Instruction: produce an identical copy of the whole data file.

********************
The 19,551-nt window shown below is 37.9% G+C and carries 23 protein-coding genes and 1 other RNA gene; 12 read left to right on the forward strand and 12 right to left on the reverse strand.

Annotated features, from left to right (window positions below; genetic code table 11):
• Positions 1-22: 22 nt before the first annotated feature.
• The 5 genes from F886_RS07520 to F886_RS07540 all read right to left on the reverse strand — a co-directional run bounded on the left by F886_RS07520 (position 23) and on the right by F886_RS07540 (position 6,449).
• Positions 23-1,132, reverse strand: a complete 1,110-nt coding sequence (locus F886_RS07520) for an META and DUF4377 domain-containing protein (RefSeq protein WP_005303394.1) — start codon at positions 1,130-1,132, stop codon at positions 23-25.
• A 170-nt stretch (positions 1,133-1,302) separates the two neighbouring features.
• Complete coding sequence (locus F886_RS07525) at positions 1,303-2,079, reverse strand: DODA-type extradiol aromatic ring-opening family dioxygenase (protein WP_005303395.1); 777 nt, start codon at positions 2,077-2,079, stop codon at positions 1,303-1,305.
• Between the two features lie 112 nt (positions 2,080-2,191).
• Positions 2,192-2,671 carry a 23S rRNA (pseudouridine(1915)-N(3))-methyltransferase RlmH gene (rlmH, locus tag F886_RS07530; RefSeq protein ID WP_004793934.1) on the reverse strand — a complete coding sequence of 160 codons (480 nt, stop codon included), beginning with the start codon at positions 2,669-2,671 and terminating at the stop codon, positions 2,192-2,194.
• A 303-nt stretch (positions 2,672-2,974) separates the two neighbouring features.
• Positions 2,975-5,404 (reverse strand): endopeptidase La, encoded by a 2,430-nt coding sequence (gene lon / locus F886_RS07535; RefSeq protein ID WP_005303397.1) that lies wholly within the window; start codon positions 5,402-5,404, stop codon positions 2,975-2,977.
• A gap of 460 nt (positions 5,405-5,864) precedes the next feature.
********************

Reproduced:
The 19,551-nt window shown below is 37.9% G+C and carries 23 protein-coding genes and 1 other RNA gene; 12 read left to right on the forward strand and 12 right to left on the reverse strand.

Annotated features, from left to right (window positions below; genetic code table 11):
• Positions 1-22: 22 nt before the first annotated feature.
• The 5 genes from F886_RS07520 to F886_RS07540 all read right to left on the reverse strand — a co-directional run bounded on the left by F886_RS07520 (position 23) and on the right by F886_RS07540 (position 6,449).
• Positions 23-1,132, reverse strand: a complete 1,110-nt coding sequence (locus F886_RS07520) for an META and DUF4377 domain-containing protein (RefSeq protein WP_005303394.1) — start codon at positions 1,130-1,132, stop codon at positions 23-25.
• A 170-nt stretch (positions 1,133-1,302) separates the two neighbouring features.
• Complete coding sequence (locus F886_RS07525) at positions 1,303-2,079, reverse strand: DODA-type extradiol aromatic ring-opening family dioxygenase (protein WP_005303395.1); 777 nt, start codon at positions 2,077-2,079, stop codon at positions 1,303-1,305.
• Between the two features lie 112 nt (positions 2,080-2,191).
• Positions 2,192-2,671 carry a 23S rRNA (pseudouridine(1915)-N(3))-methyltransferase RlmH gene (rlmH, locus tag F886_RS07530; RefSeq protein ID WP_004793934.1) on the reverse strand — a complete coding sequence of 160 codons (480 nt, stop codon included), beginning with the start codon at positions 2,669-2,671 and terminating at the stop codon, positions 2,192-2,194.
• A 303-nt stretch (positions 2,672-2,974) separates the two neighbouring features.
• Positions 2,975-5,404 (reverse strand): endopeptidase La, encoded by a 2,430-nt coding sequence (gene lon / locus F886_RS07535; RefSeq protein ID WP_005303397.1) that lies wholly within the window; start codon positions 5,402-5,404, stop codon positions 2,975-2,977.
• A gap of 460 nt (positions 5,405-5,864) precedes the next feature.